By Paul Nussbaum / Inquirer Staff Writer
SEPTA transit police overwhelmingly ratified a new four-year contract yesterday, formally ending a long-running contract dispute that prompted a brief strike last weekend.
After having rejected three earlier tentative agreements, members of the Fraternal Order of Transit Police (FOTP) voted 133-9 to approve the latest agreement.
The contract provides for 3 percent annual pay increases, an increase in “longevity” pay, a 1 percent-of-pay contribution by police to their health-insurance coverage, a $270,000 increase in payments to survivors of an officer killed in the line of duty, and an increase in officers’ pensions.
“I’m glad this is over,” a smiling union president Richard Neal Jr. said at FOTP headquarters after the votes were tallied. “We look forward to going back and doing what we do best, serving the riding public.”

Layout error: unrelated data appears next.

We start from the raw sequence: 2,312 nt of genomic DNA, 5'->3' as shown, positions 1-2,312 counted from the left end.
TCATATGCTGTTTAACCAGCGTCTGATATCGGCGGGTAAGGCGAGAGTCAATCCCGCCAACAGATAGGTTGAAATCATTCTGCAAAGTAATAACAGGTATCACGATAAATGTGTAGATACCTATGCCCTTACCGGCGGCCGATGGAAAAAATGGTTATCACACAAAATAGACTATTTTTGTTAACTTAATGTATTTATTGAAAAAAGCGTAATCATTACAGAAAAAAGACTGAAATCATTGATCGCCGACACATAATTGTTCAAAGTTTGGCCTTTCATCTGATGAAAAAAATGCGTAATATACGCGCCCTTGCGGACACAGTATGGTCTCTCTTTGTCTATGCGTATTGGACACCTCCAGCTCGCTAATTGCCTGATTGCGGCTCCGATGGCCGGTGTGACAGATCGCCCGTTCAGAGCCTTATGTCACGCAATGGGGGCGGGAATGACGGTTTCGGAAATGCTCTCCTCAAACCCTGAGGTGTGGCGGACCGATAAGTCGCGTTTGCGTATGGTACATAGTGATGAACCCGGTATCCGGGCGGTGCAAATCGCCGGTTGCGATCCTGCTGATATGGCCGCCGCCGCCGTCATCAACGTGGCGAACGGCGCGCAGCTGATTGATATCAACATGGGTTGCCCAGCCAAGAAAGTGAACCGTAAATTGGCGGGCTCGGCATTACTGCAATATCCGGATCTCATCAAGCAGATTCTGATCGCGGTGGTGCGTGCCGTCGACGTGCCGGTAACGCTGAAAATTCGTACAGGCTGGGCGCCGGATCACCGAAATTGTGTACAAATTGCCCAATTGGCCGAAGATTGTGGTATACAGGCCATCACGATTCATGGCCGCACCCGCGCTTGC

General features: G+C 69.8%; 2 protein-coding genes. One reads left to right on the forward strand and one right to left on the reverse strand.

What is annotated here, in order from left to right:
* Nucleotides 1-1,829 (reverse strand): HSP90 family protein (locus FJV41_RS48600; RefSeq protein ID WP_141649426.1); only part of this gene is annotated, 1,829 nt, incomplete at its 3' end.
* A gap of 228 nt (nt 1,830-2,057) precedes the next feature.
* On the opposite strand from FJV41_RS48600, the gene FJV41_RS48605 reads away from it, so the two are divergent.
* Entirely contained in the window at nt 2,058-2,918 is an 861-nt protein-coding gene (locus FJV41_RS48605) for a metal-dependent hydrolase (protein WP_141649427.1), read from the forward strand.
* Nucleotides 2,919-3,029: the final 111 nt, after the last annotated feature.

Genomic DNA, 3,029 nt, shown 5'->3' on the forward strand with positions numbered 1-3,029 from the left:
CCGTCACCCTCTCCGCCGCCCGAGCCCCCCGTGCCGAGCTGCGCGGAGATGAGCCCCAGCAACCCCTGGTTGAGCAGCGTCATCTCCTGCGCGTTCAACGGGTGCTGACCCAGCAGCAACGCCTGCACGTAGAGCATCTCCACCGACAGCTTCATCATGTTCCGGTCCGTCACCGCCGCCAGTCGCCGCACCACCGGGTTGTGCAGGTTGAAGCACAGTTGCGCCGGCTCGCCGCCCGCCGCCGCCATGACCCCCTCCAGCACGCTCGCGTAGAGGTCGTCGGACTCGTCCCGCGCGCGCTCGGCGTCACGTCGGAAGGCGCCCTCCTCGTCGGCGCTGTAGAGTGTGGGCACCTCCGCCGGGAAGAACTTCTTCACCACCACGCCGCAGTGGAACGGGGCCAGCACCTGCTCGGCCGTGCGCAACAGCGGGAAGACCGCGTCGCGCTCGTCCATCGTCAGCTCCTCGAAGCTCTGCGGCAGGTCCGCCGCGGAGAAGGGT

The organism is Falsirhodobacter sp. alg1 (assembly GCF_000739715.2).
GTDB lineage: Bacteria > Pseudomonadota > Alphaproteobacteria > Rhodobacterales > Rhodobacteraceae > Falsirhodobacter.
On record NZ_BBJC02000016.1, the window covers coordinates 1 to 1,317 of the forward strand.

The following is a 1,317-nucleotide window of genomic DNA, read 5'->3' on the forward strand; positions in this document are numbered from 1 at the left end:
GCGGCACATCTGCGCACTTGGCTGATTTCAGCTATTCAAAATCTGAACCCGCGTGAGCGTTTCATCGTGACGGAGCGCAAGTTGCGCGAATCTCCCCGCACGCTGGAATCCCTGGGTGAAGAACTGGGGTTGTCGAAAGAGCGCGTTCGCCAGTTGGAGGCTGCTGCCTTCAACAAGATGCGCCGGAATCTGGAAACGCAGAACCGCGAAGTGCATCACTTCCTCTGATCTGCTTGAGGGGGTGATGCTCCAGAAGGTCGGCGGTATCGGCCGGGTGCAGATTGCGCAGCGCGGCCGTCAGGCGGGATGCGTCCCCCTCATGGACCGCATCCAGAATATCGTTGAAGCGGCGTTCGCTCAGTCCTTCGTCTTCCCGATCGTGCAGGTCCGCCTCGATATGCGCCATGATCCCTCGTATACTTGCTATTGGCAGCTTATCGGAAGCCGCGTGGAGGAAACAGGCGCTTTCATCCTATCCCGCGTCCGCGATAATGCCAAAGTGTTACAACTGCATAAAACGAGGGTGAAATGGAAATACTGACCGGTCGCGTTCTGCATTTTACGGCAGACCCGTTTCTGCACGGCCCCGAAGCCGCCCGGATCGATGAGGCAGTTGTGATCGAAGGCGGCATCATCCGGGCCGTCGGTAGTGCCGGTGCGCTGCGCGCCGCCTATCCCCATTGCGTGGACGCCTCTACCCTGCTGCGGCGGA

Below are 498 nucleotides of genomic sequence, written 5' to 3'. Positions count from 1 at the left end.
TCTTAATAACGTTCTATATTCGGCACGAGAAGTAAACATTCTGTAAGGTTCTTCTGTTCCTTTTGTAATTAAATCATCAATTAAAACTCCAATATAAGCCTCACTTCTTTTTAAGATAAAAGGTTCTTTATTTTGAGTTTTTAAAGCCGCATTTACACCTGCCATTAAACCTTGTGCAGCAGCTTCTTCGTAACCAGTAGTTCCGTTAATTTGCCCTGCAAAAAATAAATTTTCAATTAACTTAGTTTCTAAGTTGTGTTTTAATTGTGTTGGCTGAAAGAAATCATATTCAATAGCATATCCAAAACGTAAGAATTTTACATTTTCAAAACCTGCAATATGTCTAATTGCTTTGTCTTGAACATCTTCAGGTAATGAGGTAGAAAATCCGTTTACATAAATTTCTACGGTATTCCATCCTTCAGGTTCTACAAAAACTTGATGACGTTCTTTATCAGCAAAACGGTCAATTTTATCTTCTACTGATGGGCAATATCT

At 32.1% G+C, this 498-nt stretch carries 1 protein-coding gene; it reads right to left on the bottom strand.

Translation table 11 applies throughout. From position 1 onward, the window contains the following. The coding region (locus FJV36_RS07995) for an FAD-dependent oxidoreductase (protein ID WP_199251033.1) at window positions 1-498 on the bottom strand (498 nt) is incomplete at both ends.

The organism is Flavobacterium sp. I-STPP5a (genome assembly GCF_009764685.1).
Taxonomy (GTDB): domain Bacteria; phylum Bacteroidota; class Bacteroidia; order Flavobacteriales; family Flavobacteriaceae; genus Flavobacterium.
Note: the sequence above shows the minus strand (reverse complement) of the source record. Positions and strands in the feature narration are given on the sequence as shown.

After 32 months without a contract, the 198 transit police walked off the job last Friday afternoon, but returned for the 7 a.m. Saturday shift, as Mayor Nutter quickly prodded the union and SEPTA back to the bargaining table.
The police, who patrol subway concourses and stations, were seeking the same pay as officers in the Philadelphia Police Department, who start at about $39,000 a year.
The starting salary for a SEPTA police officer was $30,752 a year, with a maximum salary after four years of $49,804, including longevity payments.
The provisions of the new contract mean that by 2011, the starting salary will be about $34,600, and the top salary for the most veteran transit officers will be about $57,200.
Neal praised Nutter, City Councilmen Curtis Jones Jr. and Jack Kelly, U.S. Rep. Robert A. Brady (D., Pa.), and State Rep. Tony Payton Jr. (D., Phila.) for helping bring the union and SEPTA to terms.